The concept of ‘heroes’ is a complex one. In the early months of lockdown, a new, effusive kind of gratitude opened up for what was broadly termed ‘the key workers’ – the delivery drivers, the teachers, the carers, the refuse collectors and the NHS frontline staff – many of whom were forced to carry out their jobs in unsafe conditions so we could hold on to some semblance of normality.
It begs the question, why did it take a crisis like this one to recognise the people our society cannot function without? At the Southbank Centre, just a few of these individuals have had their faces and stories represented in an enormous outdoor exhibition. There are intimate portraits of taxi drivers, shopkeepers, nurses and religious leaders that can be viewed at a distance, on a gigantic scale. Other tributes come in the form of poems and texts that have been blown up on colourful posters placed on the side of the building.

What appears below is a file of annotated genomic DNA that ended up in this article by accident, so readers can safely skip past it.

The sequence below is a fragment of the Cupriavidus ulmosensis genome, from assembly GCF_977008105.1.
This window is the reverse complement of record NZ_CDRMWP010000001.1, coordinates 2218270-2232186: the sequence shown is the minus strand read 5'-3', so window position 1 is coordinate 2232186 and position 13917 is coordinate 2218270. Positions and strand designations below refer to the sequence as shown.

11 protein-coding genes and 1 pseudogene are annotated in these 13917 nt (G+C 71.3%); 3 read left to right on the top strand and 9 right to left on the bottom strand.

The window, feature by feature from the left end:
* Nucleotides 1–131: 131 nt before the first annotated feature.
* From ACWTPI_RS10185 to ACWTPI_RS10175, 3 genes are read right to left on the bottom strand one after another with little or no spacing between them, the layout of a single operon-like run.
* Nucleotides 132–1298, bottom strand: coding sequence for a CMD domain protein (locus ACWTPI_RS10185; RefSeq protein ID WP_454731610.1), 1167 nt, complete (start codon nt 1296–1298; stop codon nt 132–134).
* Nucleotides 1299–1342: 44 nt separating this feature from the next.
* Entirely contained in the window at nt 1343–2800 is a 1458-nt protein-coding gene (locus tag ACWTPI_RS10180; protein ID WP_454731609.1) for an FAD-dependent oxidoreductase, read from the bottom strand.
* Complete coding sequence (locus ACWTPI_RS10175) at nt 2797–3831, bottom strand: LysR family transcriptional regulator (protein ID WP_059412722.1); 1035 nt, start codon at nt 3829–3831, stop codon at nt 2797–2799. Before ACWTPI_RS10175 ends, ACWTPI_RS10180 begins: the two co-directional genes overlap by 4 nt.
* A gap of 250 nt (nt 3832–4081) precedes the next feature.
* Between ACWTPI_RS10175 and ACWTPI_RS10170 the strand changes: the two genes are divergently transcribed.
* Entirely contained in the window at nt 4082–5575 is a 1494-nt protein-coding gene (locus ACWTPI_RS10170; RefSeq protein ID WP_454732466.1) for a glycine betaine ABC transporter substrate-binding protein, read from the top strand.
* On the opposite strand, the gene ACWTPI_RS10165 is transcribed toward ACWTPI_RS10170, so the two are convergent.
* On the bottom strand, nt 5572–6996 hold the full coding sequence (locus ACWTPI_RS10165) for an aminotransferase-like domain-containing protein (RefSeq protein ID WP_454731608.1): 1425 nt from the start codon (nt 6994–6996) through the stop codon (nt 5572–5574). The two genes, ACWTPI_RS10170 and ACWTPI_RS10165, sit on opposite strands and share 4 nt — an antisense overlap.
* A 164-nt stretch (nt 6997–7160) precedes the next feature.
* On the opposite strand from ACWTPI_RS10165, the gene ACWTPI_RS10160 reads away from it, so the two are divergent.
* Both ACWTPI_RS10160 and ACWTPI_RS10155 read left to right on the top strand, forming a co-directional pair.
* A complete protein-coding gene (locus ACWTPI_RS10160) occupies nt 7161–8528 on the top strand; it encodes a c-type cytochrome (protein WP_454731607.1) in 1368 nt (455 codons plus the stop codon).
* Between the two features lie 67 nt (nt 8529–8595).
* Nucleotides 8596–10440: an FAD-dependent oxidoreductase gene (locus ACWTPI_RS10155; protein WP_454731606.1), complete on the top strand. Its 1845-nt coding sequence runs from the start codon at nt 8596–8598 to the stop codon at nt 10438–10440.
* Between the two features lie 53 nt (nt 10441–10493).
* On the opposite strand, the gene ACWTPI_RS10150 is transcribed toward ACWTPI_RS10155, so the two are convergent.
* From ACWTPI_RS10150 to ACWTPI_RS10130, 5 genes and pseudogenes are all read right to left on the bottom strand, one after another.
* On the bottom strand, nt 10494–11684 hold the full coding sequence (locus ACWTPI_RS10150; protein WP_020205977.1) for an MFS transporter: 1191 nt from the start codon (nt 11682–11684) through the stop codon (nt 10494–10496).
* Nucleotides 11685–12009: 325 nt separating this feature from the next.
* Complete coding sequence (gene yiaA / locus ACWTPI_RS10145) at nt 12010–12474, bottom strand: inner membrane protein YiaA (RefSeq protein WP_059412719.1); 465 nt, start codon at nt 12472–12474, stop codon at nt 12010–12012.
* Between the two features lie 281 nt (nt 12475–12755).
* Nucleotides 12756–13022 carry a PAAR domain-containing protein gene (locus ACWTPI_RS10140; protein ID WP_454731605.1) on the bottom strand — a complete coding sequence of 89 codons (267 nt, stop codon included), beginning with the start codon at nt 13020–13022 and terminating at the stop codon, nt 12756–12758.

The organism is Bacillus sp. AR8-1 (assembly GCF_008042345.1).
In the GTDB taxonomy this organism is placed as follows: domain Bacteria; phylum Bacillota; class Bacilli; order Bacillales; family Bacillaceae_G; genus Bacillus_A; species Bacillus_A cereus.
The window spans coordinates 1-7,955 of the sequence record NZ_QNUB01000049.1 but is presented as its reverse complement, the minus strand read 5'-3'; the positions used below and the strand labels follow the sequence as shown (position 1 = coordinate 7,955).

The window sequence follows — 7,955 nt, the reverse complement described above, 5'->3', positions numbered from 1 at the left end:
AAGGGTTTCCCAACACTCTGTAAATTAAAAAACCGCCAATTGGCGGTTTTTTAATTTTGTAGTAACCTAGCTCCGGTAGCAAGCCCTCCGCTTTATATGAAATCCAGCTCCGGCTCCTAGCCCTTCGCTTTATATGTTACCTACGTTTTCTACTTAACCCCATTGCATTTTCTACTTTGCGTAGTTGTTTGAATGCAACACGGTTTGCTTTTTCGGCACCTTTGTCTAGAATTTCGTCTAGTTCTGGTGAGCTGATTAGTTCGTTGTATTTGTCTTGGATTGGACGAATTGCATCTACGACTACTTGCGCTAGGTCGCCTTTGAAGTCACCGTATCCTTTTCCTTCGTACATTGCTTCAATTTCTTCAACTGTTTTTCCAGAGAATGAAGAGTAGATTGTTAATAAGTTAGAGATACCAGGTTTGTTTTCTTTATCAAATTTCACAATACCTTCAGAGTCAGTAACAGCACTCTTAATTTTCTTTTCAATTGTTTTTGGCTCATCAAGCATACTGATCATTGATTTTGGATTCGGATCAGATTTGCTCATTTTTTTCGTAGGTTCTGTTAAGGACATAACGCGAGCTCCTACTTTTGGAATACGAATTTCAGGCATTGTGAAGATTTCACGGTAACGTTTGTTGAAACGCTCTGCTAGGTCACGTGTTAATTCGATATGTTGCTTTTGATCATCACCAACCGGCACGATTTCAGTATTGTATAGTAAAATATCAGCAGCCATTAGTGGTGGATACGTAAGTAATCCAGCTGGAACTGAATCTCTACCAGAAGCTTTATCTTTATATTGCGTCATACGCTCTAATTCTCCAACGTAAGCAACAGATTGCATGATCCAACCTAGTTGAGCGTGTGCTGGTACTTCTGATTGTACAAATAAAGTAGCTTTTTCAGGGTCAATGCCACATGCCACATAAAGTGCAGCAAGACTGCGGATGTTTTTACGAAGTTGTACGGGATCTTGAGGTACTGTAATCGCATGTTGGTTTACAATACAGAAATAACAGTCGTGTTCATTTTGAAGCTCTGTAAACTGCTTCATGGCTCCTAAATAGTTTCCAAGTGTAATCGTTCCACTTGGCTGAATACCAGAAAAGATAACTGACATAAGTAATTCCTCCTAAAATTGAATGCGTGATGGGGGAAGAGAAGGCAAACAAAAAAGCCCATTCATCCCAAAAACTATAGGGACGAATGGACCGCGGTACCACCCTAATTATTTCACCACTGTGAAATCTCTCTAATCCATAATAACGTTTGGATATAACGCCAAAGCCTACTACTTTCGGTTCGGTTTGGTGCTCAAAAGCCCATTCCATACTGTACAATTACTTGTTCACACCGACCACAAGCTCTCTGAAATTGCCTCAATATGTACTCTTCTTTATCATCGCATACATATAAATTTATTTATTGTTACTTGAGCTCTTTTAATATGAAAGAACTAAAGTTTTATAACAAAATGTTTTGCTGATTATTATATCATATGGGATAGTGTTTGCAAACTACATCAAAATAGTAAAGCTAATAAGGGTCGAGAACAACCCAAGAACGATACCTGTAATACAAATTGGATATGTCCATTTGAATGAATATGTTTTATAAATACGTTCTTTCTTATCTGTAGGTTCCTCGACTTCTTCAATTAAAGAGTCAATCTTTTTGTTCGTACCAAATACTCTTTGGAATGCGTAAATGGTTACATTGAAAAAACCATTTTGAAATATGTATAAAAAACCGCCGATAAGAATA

More than 21 artists and writers contributed, some creating artworks about friends or family, others celebrating key workers they encountered during lockdown. In light of the exhibition, we asked a few of the participating artists, ‘who has been your everyday hero during the pandemic, and why?’
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